While the U.N. Security Council has approved Obama’s dangerous P5+1 deal with Iran, the sanctions have not been officially been lifted as of yet. But that hasn’t stopped some countries from lifting them on their own. Switzerland wins the award for being first to lift sanctions, India is close behind and there is a long line of businesses at the starting line licking their chops in anticipation of making money off the terrorist-supporting regime. Or as one senior French official said, “Everyone is looking at Iran with greed.”
On Wednesday Switzerland announced they will be lifting sanctions on Iran:
The decision removes a ban on precious metals transactions with Iranian state bodies and the requirement to report trade in Iranian petrochemical products, according to a government statement on Wednesday. It also eliminates an obligation to report the transport of Iranian crude oil and petroleum products and rules on insurance and reinsurance policies linked to such transactions. The measures already had been suspended since January 2014.
In Washington, State Department spokesman Mark Toner said U.S. sanctions remain in place and penalties would still apply to any country or company that violates them. He told reporters that the U.S. wasn’t informed in advance of the Swiss move to drops its sanctions before Iran has taken the promised steps to curb its nuclear program and before the U.S., European Union and United Nations have removed their penalties.
Switzerland, home of some of the world’s largest oil traders including Vitol Group, Glencore Plc and Trafigura Beheer BV, has handled diplomatic and consular affairs for the U.S. in Iran since its revolution.
On Thursday, Reuters reported that Indian oil refiners are about to pay Iran $1.4 billion dollars for oil purchased prior to the sanctions:
Indian Finance Secretary Rajiv Mehrishi asked refiners this month to prepare to pay Tehran two installment of $700 million, part of the money owed for oil imports, said the sources, who declined to be identified due to the sensitivity of the issue.
(…) Mehrishi last month led a delegation of officials from the Reserve Bank of India and state-run UCO Bank to Tehran to discuss oil payments.
The exact timing of the payments is unclear since the finance ministry is seeking clearance from the Office of Foreign Assets Control (OFAC) of the U.S. Department of treasury to go ahead, one of the sources said.
As with the Swiss deal, the U.S. is warning the Indians to slow down:
The U.S. Treasury said it did not comment specifically on countries or institutions involved in payments.
But in a statement said “the U.S. government has committed to render non-sanctionable the release in installments of certain Iranian restricted funds held overseas in an amount consistent with installments provided under previous JPOA relief periods.”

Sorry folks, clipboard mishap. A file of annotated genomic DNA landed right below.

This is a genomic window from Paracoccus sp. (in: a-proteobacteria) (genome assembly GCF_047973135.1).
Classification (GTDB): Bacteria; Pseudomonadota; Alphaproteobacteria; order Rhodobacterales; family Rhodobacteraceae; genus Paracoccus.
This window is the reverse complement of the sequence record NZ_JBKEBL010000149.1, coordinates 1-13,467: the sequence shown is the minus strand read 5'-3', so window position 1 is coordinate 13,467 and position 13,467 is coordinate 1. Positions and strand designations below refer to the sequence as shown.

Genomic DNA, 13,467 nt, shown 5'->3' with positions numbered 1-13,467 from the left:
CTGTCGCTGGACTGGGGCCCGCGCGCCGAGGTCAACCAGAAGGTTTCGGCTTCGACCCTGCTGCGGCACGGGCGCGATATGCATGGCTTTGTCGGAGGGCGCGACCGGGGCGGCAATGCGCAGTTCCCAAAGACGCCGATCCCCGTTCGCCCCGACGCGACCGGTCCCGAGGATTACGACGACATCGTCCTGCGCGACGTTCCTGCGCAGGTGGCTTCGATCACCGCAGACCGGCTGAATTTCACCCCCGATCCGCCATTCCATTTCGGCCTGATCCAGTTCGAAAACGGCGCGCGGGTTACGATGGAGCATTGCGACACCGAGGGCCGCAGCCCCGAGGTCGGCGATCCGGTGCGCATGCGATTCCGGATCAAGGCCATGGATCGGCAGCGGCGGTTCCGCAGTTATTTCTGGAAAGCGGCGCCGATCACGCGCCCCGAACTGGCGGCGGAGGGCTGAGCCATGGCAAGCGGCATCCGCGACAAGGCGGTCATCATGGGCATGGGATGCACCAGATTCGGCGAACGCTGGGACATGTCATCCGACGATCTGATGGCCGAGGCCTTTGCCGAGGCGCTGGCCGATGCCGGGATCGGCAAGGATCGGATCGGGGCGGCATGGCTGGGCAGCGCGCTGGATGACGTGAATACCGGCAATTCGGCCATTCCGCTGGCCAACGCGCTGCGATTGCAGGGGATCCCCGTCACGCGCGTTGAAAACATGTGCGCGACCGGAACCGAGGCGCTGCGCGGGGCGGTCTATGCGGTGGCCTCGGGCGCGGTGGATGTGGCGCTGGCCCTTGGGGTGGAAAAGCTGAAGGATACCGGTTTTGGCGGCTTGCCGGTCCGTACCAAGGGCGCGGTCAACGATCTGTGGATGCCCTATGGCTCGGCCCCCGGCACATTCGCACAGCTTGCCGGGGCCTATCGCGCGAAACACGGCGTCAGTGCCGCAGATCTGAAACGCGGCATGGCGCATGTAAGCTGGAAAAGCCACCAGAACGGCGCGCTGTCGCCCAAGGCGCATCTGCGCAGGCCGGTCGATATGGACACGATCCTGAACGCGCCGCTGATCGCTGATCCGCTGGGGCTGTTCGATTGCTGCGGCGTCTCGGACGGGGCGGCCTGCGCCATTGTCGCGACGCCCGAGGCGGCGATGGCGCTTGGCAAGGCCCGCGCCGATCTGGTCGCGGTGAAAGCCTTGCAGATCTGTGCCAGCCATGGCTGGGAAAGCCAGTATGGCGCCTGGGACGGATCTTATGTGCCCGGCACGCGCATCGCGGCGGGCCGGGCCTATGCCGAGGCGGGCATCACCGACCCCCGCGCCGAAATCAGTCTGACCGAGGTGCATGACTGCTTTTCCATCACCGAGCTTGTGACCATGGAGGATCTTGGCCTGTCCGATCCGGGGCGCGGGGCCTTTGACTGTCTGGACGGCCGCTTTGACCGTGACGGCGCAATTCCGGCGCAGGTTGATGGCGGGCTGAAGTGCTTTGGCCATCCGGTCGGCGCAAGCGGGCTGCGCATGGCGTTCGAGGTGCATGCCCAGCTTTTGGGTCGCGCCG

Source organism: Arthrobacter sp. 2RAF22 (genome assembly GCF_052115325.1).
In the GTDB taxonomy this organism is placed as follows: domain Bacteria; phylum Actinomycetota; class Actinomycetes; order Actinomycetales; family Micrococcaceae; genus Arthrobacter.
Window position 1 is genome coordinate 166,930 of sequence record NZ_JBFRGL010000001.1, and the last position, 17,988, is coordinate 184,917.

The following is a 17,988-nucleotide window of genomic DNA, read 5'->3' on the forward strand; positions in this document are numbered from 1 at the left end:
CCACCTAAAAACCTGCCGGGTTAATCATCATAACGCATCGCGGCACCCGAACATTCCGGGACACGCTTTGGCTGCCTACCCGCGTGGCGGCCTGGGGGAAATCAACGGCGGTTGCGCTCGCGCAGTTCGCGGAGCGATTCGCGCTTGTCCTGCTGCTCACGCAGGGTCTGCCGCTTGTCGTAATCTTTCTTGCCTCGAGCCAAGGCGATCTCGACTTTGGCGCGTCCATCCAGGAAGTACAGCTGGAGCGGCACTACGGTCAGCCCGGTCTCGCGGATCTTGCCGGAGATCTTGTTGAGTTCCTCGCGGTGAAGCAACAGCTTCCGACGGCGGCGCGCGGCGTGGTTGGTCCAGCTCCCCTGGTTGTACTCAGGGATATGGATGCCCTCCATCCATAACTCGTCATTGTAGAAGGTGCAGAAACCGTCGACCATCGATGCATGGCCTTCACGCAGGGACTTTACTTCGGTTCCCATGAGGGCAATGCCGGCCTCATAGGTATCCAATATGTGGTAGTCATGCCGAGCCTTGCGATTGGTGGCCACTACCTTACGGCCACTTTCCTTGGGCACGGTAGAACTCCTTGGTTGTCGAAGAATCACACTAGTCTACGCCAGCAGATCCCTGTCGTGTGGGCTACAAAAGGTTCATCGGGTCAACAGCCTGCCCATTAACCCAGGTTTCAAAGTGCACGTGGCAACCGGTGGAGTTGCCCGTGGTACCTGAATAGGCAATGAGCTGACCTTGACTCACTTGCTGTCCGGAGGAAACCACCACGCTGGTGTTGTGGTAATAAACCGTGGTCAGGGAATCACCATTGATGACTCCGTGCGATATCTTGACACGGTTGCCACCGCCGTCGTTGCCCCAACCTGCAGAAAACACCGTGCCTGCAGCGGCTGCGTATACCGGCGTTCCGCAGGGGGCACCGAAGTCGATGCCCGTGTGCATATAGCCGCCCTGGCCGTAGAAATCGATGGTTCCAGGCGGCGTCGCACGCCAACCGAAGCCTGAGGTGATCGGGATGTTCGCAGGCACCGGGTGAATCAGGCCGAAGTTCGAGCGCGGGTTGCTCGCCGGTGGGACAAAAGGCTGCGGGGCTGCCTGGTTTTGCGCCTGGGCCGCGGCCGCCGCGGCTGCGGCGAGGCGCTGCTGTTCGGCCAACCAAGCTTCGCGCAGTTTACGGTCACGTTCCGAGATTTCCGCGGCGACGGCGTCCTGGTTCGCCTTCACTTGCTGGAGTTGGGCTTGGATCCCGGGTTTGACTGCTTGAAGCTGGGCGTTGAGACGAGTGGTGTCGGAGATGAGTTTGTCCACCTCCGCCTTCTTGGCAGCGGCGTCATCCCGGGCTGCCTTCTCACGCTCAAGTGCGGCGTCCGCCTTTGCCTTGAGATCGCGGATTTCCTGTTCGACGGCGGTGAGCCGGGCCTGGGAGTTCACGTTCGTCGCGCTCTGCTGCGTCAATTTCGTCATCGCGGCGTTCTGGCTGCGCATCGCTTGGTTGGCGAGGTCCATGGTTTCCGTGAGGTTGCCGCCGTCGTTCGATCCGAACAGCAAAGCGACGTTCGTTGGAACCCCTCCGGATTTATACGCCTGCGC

That is “diplo-speak” for “hey cool your buns!”
But it doesn’t look that anyone is looking to cool off, the Gatestone Institute reports that European media outlets are referring to Iran as the “new El Dorado,” the chance of a century,” and the “last untapped market.”
Although the United States Congress will not vote on the accord until September, Europeans appear to be operating on the premise that Iran is now open for business.
Within days of the agreement’s signing, the European Union approved the deal, and senior officials from Germany, France, Italy and the European Union rushed to Tehran to pursue business deals; leaders from Austria, Spain and Sweden are planning to lead trade missions to Iran in September and October.
Even without a congressional vote it seems as if the sanctions regime is beginning to crack, and when they collapse Iran is free and clear even if they violate the terms of the agreement. Per Saeed Ghasseminejad, an Iran analyst with the Washington-based Foundation for the Defense of Democracies:
“President Obama’s promise about the snapback sanction has no truth in it. When international companies go to Iran and commit themselves and their shareholders to long-term multi-billion dollar investments, there will be no snapback sanction mechanism.
“It took the U.S. almost a decade to convince Europeans to leave Iran’s market, as the European companies were deeply invested in the country. Those who promise an immediate return of sanctions in future are either naïve or they are not telling the truth.”
The New York Times interviewed, Philip Gordon, the Obama Administration’s former coordinator for the Middle East who is now with the Council on Foreign Relations. Gordon admitted that American negotiators had deliberately the procedures for sanctions snap-back very vague, which means that if Iran fails to comply with the agreement, not all sanctions will necessarily be reapplied.
“The accord stipulates, for instance, that renewed sanctions ‘would not apply with retroactive effect’ to contracts signed before a potential violation is flagged. European companies and governments could argue that contracts signed now would be excluded from any future sanctions.”
In other words once companies and governments sink their economies into Iran they are grand fathered in, even if Iran builds a bomb and decides to test it out on New York or Tel Aviv.
This is the real reason Europe loves the P5+1 agreement. It doesn’t matter to them that conducting business with Iranian regime means financing their nuclear program, and perhaps the annihilation of Israel, or the export of Islamist terror against the West or moderate Gulf States. They just see dollar signs and nothing else matters.